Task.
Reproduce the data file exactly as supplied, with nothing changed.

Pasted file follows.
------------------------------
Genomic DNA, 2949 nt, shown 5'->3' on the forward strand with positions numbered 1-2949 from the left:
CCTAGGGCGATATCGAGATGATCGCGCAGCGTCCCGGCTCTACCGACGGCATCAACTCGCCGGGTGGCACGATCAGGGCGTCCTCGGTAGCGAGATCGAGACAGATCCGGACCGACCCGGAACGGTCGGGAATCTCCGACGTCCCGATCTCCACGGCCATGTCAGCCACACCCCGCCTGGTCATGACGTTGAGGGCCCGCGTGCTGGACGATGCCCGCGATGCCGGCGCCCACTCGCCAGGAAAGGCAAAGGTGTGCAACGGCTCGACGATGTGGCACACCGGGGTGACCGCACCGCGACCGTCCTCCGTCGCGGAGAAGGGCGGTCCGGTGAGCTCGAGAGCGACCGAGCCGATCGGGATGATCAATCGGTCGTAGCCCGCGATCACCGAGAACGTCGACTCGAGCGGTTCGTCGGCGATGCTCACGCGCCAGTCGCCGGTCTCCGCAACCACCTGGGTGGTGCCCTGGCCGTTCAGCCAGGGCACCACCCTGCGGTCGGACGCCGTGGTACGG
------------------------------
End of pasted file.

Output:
Genomic DNA, 2949 nt, shown 5'->3' on the forward strand with positions numbered 1-2949 from the left:
CCTAGGGCGATATCGAGATGATCGCGCAGCGTCCCGGCTCTACCGACGGCATCAACTCGCCGGGTGGCACGATCAGGGCGTCCTCGGTAGCGAGATCGAGACAGATCCGGACCGACCCGGAACGGTCGGGAATCTCCGACGTCCCGATCTCCACGGCCATGTCAGCCACACCCCGCCTGGTCATGACGTTGAGGGCCCGCGTGCTGGACGATGCCCGCGATGCCGGCGCCCACTCGCCAGGAAAGGCAAAGGTGTGCAACGGCTCGACGATGTGGCACACCGGGGTGACCGCACCGCGACCGTCCTCCGTCGCGGAGAAGGGCGGTCCGGTGAGCTCGAGAGCGACCGAGCCGATCGGGATGATCAATCGGTCGTAGCCCGCGATCACCGAGAACGTCGACTCGAGCGGTTCGTCGGCGATGCTCACGCGCCAGTCGCCGGTCTCCGCAACCACCTGGGTGGTGCCCTGGCCGTTCAGCCAGGGCACCACCCTGCGGTCGGACGCCGTGGTACGG